Carrot, however, is never really ours, we can’t exchange it for anything because we never have it, it only dangles in front of our noses but is never attainable. It looks good, it smells good, and sometimes we can almost bite it, but it never actually happens.
We approach the carrot problem scientifically – we calculate the distance to it form our noses, we calculate our speed, we calculate the speed of the carrot, and we make great plans how to get it, hundred percent foolproof. We follow these plans, we chart our progress, and one day the carrot will surely be ours, we can even calculate how many days we have to wait exactly.
Same thing is happening with this Burmese democracy. The NLD looks to win 80 to 90 percent of the contested seats (some seats are constitutionally assigned to the military) and it looks as if democracy is finally there, just a few more days before official announcement, then a few more weeks before the new parliament convenes and government is formed, and then democracy will become real.
This has been tried before, however – democracy is still unattainable. There are countries that practiced it longer than others but they are still far from perfect and there’s zero chance that Myanmar will succeed at the first try.
NLD has absolutely no experience of governing anything, ASSK has always been an icon but icons don’t do work either, they exist only to inspire. Normally people reach iconic status through work but not in ASSK’s case. She basically studied abroad her whole life, flew back into Burma in 1988, spoke at a rally maybe a week later, and that was it, she was declared an icon and then the military took over.
Now she says she will govern the country from “above”, not even from “behind” the nominal president, whoever she chooses to appoint. The president will be accountable only to her. There are so many ways it can go wrong, and it always does, Myanmar won’t be an exception.
I also don’t think her huge victory means a lot. Parliament seats are given to winners in each constituency so NLD might have won eighty times out of a hundred but it doesn’t mean it’s supported by eighty percent of the people, each victory could be only 51-49. I assume NLD did significantly better than fifty one percent but we should reserve judgement on NLD’s popularity until all the numbers are in. For example – I just said that in previous elections they won 80% of the vote but actually it was only 59% of the vote but it translated into 80% of the seats.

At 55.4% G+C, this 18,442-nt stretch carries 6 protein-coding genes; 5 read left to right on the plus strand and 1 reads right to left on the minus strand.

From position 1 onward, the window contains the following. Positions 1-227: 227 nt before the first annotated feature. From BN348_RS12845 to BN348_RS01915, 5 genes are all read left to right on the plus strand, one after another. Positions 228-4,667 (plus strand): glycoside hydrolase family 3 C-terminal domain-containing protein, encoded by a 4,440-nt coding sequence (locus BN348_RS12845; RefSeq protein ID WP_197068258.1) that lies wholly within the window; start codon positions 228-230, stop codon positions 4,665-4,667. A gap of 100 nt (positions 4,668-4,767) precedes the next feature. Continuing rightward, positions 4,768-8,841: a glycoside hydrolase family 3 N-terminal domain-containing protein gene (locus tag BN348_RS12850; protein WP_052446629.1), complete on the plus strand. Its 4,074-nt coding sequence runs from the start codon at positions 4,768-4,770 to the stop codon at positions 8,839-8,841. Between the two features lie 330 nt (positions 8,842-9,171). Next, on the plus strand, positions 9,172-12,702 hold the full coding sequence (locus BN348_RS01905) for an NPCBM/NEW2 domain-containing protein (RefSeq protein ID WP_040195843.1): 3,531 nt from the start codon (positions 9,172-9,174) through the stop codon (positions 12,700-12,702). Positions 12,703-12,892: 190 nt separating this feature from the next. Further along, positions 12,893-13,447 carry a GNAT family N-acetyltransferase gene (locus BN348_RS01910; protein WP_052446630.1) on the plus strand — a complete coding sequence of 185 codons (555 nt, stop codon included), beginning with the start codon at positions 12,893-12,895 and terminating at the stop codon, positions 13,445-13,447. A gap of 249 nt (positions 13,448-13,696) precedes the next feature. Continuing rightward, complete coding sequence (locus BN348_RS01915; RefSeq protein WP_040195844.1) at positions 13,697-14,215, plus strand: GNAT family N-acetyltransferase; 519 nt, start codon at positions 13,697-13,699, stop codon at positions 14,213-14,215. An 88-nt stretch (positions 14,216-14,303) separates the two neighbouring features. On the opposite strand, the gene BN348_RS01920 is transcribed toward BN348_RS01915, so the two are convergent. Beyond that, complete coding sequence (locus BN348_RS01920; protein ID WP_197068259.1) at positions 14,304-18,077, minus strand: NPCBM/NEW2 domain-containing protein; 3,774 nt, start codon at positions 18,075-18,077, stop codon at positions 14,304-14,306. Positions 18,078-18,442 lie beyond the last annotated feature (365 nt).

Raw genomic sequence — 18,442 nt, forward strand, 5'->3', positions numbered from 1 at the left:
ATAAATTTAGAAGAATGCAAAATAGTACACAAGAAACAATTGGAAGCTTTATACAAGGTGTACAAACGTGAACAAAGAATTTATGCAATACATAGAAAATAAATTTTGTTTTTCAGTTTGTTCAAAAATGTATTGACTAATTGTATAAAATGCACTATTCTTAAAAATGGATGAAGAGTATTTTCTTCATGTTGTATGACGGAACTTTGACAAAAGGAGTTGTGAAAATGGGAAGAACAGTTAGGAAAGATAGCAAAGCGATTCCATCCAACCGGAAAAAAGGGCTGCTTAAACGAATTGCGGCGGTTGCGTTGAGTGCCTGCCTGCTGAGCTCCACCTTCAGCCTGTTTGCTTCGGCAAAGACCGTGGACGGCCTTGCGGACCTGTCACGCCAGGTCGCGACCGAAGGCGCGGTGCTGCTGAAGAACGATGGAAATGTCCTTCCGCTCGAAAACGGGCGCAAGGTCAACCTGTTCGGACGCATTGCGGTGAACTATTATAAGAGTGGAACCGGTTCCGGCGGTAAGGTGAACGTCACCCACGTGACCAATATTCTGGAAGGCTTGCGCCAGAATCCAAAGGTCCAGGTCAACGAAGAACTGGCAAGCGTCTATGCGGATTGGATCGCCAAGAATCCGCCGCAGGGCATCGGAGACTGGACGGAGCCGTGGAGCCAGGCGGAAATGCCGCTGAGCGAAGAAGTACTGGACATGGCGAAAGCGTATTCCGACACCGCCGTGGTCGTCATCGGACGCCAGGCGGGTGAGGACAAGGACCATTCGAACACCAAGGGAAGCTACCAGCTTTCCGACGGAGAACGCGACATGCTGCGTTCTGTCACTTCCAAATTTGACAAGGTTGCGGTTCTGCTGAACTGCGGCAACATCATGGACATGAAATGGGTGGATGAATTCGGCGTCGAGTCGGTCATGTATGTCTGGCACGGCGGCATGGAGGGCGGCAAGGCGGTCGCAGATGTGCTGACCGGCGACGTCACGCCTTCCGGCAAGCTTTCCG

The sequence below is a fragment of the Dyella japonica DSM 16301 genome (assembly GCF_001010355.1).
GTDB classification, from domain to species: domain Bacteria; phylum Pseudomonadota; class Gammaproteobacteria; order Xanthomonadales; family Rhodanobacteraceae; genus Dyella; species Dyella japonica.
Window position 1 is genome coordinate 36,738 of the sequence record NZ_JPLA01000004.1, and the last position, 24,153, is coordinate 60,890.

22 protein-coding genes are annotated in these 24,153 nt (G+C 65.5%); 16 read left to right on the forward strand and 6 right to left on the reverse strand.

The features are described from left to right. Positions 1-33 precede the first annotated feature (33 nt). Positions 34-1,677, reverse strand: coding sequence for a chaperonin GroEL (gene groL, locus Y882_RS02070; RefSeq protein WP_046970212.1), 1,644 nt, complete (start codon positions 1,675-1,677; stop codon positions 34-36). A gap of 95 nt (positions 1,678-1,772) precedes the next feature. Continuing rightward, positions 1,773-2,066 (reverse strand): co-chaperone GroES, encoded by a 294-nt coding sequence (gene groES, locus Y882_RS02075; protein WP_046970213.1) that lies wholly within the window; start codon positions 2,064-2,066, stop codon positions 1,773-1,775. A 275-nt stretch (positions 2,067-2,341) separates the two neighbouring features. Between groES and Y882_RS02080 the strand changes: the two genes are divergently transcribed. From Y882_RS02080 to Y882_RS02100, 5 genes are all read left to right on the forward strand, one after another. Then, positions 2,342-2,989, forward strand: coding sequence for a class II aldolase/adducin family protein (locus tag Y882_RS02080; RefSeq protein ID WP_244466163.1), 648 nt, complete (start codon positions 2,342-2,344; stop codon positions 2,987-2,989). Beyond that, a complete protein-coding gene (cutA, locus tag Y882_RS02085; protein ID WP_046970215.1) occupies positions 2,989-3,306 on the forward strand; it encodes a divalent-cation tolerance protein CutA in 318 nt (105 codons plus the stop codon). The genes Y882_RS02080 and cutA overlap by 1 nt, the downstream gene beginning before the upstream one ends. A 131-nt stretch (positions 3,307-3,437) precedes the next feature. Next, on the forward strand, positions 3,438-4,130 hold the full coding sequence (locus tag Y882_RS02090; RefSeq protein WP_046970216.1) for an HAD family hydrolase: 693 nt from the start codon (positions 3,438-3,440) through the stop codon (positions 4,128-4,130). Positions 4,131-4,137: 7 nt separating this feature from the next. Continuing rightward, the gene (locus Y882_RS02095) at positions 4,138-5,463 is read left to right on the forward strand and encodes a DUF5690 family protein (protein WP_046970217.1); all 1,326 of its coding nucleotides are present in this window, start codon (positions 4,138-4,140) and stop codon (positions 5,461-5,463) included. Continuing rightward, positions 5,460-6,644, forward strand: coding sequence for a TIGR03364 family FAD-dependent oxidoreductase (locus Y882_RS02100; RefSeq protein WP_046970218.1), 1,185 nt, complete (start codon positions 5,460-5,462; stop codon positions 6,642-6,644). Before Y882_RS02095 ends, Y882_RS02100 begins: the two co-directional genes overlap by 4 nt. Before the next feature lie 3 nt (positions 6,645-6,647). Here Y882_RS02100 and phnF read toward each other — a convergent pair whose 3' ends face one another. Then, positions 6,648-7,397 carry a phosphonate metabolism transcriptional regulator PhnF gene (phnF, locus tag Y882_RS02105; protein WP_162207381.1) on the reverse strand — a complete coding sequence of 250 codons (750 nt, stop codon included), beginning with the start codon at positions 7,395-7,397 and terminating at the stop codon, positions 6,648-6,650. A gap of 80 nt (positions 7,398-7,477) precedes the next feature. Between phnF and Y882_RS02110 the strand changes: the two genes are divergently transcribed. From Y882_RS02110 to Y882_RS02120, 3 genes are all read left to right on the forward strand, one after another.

There’s also the case of the country trying something different for a change. The fact that they want to try it doesn’t automatically mean they’ll like it. Eastern Europe saw plenty of iconic politicians failing to live up to expectations. Those countries didn’t return to communist rule, of course, but they also became much more realistic about their expectations. Myanmar will have to live through this stage, too, and, unlike Europe, no one will give them tons of money to keep the population happy during the transition.
Then there’s the case of the country opening up and inviting foreign investment. Everybody becomes temporarily excited about Coca Cola and KFC and it would take a couple of decades to lose interest in these things. Asians are more into K- and J-Pop nowadays – Korean and Japanese rather than western culture. Myanmar will eventually catch up, too, and the novelty of democracy wears off.
Then there’s the fact that there are no functioning democracies in South East Asia at all, they are all dysfunctional in some way, be it Thailand with its coups, Singapore with one party rule, or Malaysia with their endless Anwar sex trials.
And then there will be inevitable backlash against the modernization. We are talking about a country where a popular Buddhist monk openly calls for eradicating all Muslims because he feels Muslims dilute their Buddhist way of life. Wait until they see what Hollywood does to their culture.
So, Myanmar is the latest arrival on the scene that doesn’t have any actual victors, only failed hopefuls, but everyone gets overwhelmed by electoral euphoria and really really thinks that the carrot is finally theirs.